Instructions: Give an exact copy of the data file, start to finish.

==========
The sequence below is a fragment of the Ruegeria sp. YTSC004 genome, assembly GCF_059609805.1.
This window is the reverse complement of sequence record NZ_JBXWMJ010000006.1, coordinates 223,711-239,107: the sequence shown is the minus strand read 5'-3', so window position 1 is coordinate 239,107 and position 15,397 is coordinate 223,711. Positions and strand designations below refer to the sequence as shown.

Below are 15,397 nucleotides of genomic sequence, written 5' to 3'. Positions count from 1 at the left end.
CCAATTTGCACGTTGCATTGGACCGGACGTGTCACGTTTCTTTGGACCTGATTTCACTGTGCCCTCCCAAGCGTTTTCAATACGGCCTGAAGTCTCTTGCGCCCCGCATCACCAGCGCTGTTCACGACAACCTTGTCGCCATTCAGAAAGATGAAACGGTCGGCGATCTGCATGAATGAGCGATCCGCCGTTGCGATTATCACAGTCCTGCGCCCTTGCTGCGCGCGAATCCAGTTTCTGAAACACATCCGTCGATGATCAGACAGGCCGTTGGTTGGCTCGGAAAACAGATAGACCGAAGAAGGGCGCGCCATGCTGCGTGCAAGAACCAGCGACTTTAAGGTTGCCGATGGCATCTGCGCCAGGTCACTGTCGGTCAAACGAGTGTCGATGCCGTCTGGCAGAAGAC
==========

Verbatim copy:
The sequence below is a fragment of the Ruegeria sp. YTSC004 genome, assembly GCF_059609805.1.
This window is the reverse complement of sequence record NZ_JBXWMJ010000006.1, coordinates 223,711-239,107: the sequence shown is the minus strand read 5'-3', so window position 1 is coordinate 239,107 and position 15,397 is coordinate 223,711. Positions and strand designations below refer to the sequence as shown.

Below are 15,397 nucleotides of genomic sequence, written 5' to 3'. Positions count from 1 at the left end.
CCAATTTGCACGTTGCATTGGACCGGACGTGTCACGTTTCTTTGGACCTGATTTCACTGTGCCCTCCCAAGCGTTTTCAATACGGCCTGAAGTCTCTTGCGCCCCGCATCACCAGCGCTGTTCACGACAACCTTGTCGCCATTCAGAAAGATGAAACGGTCGGCGATCTGCATGAATGAGCGATCCGCCGTTGCGATTATCACAGTCCTGCGCCCTTGCTGCGCGCGAATCCAGTTTCTGAAACACATCCGTCGATGATCAGACAGGCCGTTGGTTGGCTCGGAAAACAGATAGACCGAAGAAGGGCGCGCCATGCTGCGTGCAAGAACCAGCGACTTTAAGGTTGCCGATGGCATCTGCGCCAGGTCACTGTCGGTCAAACGAGTGTCGATGCCGTCTGGCAGAAGAC